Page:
Numerical simulations (TOUGH2) to quantify crater lake seepage: a case study for Laguna Caliente, Poás Volcano (Costa Rica)

By massimo nespoli1, micol todesco2, dmitri rouwet2, maurizio bonafede1, raul mora-amador3

1. Università degli Studi di Bologna, Italy 2. INGV-Sezione di Bologna, Italy 3. Red Sismologica Nacional, Universidad de Costa Rica, San José, Costa Rica

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Volcanic lakes are different from the common reservoirs of meteoric origin because of the interaction with the hydrothermal system of the volcano. The hot fluids (gas + liquid) of volcanic origin rise through the bottom of the lake resulting in strong acidic water and a variable temperature usually tens of degrees above the ambient. Contrariwise, the water of the lake infiltrates through the soil and changes the thermodynamics and the path of hydrothermal circulation. The balance established in this complex system is very delicate: the survival of the lake depends on the particular combination of meteoric recharge, runoff, water loss by infiltration within the volcanic edifice (seepage) and evaporation from the lake surface. The water level of the lake and its temperature are closely linked to the activity of the deep magmatic source and surveillance of the lake can provide important information for the monitoring of the volcano. Not all of the factors influencing the evolution of the lake are directly measurable, as several authors have addressed. In particular the seepage is unmeasurable, as it is sublacustrine. These unknown fluid fluxes can only be estimated from the calculation of the mass and energy balances of the lake. Numerical simulations can help to study the temporal evolution of the lake and to understand the physical dynamics behind seepage. Our simulations are based on the model of Poás volcanic system (National Park in Costa Rica), hosting Laguna Caliente. This volcano is well known, and long-term monitoring has shown that the crater lake is particularly active, and well represents the main features of volcanic lakes, in general.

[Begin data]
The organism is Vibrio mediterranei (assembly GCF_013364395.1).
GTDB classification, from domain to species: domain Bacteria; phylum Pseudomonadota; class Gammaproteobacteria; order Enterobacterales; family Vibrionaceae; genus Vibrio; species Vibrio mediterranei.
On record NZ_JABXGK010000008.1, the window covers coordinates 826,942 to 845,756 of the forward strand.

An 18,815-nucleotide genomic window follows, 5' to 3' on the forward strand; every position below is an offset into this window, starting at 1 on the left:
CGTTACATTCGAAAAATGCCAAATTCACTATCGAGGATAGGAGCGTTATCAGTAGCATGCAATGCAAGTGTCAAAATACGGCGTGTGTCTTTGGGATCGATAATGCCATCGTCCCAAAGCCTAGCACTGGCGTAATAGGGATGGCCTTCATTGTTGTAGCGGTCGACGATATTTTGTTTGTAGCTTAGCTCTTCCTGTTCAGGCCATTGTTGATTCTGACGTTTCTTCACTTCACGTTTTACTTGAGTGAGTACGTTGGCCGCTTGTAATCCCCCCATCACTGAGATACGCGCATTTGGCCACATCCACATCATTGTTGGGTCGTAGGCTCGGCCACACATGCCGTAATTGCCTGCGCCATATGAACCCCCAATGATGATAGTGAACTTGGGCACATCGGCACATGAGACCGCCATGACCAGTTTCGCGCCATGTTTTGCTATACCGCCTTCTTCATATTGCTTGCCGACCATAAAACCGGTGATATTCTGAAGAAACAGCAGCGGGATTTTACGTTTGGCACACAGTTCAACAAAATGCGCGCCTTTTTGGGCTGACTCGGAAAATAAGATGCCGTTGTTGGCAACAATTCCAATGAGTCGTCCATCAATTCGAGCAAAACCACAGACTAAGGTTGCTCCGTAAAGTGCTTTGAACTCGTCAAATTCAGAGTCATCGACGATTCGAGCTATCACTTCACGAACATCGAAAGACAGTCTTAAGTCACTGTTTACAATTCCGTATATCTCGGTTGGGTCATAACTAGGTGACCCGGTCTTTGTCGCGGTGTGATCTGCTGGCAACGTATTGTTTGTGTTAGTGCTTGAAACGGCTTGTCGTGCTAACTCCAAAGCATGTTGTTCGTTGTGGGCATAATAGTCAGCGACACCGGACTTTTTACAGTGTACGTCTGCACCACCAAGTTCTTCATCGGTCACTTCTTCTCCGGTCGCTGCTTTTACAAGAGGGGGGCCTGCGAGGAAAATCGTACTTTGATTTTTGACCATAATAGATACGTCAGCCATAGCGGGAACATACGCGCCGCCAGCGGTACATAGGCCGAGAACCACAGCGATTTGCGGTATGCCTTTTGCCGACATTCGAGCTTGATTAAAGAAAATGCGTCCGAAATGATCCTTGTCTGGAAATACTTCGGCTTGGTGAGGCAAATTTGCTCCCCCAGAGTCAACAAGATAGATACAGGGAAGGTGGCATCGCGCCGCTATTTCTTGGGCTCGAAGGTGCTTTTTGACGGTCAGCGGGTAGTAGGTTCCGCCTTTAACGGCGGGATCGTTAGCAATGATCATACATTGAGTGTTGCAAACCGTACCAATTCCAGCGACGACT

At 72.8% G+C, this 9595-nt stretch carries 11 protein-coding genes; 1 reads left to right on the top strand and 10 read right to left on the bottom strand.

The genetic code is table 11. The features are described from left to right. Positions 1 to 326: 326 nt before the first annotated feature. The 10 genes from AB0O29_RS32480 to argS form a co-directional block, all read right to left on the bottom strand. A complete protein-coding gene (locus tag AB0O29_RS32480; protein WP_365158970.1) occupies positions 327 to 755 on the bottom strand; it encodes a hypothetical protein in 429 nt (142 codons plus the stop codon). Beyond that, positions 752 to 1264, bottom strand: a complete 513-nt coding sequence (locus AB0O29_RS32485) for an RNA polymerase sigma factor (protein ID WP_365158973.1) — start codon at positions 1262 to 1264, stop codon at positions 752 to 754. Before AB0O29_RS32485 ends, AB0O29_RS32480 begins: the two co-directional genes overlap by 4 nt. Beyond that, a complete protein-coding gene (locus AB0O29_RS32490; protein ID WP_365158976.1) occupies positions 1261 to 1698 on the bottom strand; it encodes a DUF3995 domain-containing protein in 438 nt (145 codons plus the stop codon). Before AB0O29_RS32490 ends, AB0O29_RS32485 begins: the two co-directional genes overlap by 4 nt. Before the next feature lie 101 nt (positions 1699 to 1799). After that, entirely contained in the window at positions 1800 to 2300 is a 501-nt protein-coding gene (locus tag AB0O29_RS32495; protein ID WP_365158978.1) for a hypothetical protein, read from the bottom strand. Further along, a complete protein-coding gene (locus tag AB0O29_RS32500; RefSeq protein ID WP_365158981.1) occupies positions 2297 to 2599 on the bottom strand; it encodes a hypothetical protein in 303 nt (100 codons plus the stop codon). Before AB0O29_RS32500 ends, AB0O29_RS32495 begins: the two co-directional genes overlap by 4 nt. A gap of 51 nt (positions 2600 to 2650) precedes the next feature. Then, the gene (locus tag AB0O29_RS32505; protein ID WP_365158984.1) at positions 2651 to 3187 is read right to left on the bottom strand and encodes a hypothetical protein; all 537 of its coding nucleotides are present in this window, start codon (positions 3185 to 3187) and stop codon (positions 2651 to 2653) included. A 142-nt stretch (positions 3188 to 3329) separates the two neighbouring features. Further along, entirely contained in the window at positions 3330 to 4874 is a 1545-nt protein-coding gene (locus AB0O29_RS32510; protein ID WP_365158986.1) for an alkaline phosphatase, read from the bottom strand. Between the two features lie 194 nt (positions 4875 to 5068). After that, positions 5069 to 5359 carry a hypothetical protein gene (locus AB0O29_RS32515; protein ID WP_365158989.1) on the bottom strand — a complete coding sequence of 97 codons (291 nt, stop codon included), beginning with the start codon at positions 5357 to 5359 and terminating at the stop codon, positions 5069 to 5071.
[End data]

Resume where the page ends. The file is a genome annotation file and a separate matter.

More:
The simulations were obtained with a multiphase, multicomponent integral finite differences simulator, TOUGH2. We focused mainly on the effects of the different thermodynamic conditions of the hydrothermal source and on the permeability of the rocks that make up the volcanic cone and surround the lake. Due to the geometry of the conical summit of the volcano, the simulations are carried out on a two dimensional domain representing the axial section of the system. The computational domain assigned to the simulation of the lake extends to 125 m from the axis of symmetry to a depth of 50 m, while the whole domain is 1 km wide and 250 m deep, for a total of 2288 elements. The base of the domain communicates with a source of fluid (water and steam) that is hot and pressurized. In this way we simulate the ascent of deep fluids of the hydrothermal system of Poás. A first set of simulations is run considering a stationary lake, whose temperature and water level are fixed in time. This is useful to investigate how the presence of the lake affects the hydrothermal circulation of the volcano. The volcanic lake, however, is an important boundary condition that changes through time as a function of its interaction with the volcano itself. To describe this effect, we included the lake in the computational domain in a second group of simulations. In these simulations the same porous media flow model is used to approximate the dynamics of the lake, assuming a very high permeability and a porosity of 1. In this way, the model describes the changes in water level and temperature as a result of the interaction between meteoric water and hydrothermal system. Even if this is an elementary representation, it shows the development of convective cells in the simulated lake. The calculation of the Rayleigh number shows that the real lake is definitely in convection, hence, to achieve a realistic simulation this efficient heating mechanism cannot be overlooked. In a third group of simulations we introduced the contribution of the rain. The meteoric recharge, in fact, strongly affects both temperature and water level of the lake. In this way it is possible to simulate the birth of Laguna Caliente, moreover, this contribution can hardly be neglected for a realistic description of the lake evolution. For each group we performed multiple simulations with different permeability along the bottom of the lake to simulate a greater or lesser "waterproofing", mainly due to the presence of chemical compounds dissolved in water (in particular molten sulphur pools). Other simulations have been made instead to study the changes of the volcano and Laguna Caliente in function of the temperature and pressure of the hydrothermal source. Therefore, we simulated the injection of fluids, hottest and most pressurized corresponding to a higher activity of the volcano, and the injection of fluids with lower temperature and pressure to simulate periods of lower activity. The results show that the mutual interaction between the hydrothermal system and the lake is very narrow. Changes in characteristics and thermodynamic conditions in depth are recorded by the volcanic lake and they involve a different evolution over time.